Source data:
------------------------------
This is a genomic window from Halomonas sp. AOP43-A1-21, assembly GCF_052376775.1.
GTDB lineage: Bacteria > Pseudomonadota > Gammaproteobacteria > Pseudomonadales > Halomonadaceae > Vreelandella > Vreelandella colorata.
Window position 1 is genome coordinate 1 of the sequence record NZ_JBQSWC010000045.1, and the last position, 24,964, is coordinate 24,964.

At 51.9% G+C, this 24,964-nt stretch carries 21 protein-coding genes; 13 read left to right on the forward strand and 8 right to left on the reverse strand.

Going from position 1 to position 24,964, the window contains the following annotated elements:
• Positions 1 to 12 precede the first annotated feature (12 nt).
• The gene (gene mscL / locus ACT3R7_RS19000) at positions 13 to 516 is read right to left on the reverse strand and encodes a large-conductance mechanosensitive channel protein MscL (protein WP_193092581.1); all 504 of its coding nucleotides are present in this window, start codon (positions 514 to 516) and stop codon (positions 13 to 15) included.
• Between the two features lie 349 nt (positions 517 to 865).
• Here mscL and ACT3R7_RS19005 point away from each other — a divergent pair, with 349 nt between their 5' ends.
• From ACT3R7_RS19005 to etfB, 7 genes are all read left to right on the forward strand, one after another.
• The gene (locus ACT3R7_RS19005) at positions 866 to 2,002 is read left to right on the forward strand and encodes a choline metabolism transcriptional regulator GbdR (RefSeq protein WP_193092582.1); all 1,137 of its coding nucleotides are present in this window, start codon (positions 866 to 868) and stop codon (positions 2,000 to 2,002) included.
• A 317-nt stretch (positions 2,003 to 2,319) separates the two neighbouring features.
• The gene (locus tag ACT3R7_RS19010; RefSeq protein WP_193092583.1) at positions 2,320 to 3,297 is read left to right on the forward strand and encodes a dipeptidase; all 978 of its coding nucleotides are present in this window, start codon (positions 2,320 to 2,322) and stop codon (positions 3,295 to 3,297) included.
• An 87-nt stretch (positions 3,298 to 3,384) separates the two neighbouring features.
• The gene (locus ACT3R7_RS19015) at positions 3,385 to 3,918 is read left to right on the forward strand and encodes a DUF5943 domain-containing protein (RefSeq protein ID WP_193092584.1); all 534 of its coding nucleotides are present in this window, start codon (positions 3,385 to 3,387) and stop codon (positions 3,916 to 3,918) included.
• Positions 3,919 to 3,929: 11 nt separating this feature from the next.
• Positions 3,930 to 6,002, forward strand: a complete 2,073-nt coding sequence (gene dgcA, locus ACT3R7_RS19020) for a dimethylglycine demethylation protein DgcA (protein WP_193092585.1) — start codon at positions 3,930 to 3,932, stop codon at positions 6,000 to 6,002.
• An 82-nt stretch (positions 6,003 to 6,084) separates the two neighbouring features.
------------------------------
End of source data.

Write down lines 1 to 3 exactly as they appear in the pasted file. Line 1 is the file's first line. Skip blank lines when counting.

This is a genomic window from Halomonas sp. AOP43-A1-21, assembly GCF_052376775.1.
GTDB lineage: Bacteria > Pseudomonadota > Gammaproteobacteria > Pseudomonadales > Halomonadaceae > Vreelandella > Vreelandella colorata.
Window position 1 is genome coordinate 1 of the sequence record NZ_JBQSWC010000045.1, and the last position, 24,964, is coordinate 24,964.